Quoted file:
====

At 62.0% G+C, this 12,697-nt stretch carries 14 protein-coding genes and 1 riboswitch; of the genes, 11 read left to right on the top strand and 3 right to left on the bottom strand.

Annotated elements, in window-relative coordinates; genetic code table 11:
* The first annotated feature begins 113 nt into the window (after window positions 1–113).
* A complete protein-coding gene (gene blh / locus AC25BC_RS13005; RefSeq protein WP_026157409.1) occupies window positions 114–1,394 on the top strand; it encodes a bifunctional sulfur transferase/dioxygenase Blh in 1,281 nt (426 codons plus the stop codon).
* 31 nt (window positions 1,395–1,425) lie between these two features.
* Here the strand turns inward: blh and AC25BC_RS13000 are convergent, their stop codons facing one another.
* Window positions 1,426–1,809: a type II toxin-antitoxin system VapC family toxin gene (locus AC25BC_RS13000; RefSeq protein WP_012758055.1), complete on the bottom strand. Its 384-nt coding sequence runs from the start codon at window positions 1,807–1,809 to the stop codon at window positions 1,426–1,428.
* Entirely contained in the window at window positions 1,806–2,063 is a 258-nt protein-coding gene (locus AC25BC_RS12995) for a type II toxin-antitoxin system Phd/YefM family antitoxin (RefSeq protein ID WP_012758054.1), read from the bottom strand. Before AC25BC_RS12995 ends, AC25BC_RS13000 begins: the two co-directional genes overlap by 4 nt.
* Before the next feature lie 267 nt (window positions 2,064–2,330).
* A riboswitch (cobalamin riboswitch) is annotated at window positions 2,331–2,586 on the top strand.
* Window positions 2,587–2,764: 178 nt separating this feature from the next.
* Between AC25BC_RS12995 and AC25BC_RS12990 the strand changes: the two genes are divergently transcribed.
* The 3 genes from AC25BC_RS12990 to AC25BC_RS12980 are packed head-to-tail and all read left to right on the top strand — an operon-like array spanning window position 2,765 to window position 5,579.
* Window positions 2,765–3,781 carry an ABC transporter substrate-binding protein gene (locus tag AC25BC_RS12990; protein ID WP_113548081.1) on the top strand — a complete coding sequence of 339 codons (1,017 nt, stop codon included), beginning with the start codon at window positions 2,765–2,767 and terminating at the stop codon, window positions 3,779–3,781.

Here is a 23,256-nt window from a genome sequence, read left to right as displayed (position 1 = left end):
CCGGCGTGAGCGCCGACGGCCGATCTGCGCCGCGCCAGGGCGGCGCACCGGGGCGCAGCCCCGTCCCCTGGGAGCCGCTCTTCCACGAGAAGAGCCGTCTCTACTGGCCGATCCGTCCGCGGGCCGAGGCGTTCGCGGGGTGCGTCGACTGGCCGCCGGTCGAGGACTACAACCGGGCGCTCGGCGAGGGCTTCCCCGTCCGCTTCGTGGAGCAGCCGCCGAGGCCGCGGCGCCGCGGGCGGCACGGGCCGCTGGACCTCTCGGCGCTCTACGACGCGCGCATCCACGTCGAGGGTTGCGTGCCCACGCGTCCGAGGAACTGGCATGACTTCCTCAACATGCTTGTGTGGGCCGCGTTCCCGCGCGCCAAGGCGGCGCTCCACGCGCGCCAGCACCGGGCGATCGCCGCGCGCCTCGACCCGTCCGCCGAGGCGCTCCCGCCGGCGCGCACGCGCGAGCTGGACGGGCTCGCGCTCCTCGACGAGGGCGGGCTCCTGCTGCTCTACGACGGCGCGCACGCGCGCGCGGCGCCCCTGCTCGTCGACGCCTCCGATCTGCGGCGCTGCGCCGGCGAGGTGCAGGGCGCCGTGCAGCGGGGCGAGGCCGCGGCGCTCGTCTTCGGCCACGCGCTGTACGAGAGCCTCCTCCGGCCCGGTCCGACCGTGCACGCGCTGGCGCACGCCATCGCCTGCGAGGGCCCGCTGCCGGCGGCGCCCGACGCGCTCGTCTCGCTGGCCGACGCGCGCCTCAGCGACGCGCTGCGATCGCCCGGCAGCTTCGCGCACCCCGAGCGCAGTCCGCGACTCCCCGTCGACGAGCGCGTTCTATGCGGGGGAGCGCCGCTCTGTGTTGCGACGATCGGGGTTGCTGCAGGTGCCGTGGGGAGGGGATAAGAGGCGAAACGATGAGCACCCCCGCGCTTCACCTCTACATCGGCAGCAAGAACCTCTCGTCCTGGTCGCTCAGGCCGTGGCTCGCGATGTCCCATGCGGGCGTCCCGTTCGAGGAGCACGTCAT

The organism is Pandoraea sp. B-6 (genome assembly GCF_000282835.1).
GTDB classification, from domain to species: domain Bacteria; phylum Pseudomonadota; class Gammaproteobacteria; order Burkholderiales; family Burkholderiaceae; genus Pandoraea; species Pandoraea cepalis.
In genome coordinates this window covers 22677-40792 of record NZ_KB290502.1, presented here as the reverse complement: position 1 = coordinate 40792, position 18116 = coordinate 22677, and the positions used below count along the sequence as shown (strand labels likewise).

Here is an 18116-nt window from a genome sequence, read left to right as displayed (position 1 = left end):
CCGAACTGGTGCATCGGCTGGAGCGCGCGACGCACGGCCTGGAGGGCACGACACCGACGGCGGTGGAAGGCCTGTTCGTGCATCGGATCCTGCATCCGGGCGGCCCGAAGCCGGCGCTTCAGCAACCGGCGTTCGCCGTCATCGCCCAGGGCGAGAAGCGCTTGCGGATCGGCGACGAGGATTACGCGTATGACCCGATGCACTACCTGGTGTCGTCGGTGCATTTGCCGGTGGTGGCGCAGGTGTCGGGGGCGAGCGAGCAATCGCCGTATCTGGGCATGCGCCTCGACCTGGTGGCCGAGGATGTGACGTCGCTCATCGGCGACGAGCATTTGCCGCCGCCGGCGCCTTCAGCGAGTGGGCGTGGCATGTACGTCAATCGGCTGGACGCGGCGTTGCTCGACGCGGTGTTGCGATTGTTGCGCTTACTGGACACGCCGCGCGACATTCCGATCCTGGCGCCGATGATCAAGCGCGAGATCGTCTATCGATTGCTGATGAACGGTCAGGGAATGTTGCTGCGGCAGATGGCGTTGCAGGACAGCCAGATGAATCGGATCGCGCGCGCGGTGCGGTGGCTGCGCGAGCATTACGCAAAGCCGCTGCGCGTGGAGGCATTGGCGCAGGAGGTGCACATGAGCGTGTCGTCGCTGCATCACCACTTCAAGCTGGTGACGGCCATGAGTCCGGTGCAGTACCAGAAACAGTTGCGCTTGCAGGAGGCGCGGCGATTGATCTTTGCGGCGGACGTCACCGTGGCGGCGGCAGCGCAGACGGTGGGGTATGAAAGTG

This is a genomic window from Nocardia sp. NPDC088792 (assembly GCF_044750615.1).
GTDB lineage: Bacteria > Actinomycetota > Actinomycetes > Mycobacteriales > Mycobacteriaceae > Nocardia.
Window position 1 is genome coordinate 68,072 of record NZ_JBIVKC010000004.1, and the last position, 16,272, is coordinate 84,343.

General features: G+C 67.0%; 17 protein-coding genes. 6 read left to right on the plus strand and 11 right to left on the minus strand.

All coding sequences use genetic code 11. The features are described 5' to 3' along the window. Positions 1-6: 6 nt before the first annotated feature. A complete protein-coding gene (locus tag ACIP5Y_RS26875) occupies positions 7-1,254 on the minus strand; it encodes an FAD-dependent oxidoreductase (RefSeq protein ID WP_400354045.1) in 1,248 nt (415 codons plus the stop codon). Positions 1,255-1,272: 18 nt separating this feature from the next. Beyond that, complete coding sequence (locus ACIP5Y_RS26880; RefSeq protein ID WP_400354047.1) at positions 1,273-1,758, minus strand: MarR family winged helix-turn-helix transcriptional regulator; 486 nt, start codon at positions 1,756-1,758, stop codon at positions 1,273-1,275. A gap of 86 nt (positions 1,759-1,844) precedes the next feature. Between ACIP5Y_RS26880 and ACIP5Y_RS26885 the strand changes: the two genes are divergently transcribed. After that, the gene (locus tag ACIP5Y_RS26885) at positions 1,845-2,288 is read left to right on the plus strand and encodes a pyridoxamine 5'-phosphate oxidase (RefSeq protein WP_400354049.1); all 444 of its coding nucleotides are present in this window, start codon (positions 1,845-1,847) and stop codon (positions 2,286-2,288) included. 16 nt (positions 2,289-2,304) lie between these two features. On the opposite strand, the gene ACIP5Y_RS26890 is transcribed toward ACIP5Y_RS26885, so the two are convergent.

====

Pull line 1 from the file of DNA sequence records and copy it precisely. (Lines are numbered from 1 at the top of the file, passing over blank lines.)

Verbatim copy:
At 62.0% G+C, this 12,697-nt stretch carries 14 protein-coding genes and 1 riboswitch; of the genes, 11 read left to right on the top strand and 3 right to left on the bottom strand.